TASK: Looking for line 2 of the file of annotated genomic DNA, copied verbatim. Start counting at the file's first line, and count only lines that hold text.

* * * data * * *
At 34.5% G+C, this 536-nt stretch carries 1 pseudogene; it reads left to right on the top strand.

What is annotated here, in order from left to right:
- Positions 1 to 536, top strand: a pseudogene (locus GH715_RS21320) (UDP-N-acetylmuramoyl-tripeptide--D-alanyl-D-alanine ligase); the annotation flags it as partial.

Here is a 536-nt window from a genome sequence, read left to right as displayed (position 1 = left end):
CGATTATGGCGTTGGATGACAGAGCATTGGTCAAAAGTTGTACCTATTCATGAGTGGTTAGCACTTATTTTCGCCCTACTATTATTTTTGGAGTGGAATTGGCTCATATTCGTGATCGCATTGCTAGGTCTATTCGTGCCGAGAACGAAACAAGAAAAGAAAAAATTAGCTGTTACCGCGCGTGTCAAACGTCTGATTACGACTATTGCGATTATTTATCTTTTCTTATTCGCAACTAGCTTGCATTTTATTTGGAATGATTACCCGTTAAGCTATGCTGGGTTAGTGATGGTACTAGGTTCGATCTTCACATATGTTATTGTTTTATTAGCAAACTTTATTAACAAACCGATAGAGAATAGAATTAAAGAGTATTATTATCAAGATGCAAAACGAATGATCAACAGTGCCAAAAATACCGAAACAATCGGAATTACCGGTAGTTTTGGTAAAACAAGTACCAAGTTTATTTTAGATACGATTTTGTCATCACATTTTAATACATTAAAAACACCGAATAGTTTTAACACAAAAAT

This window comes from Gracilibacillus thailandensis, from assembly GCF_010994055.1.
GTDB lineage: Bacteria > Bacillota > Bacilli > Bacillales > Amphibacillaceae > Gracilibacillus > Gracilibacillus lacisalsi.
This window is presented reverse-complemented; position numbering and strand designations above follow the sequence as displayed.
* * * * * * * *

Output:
What is annotated here, in order from left to right: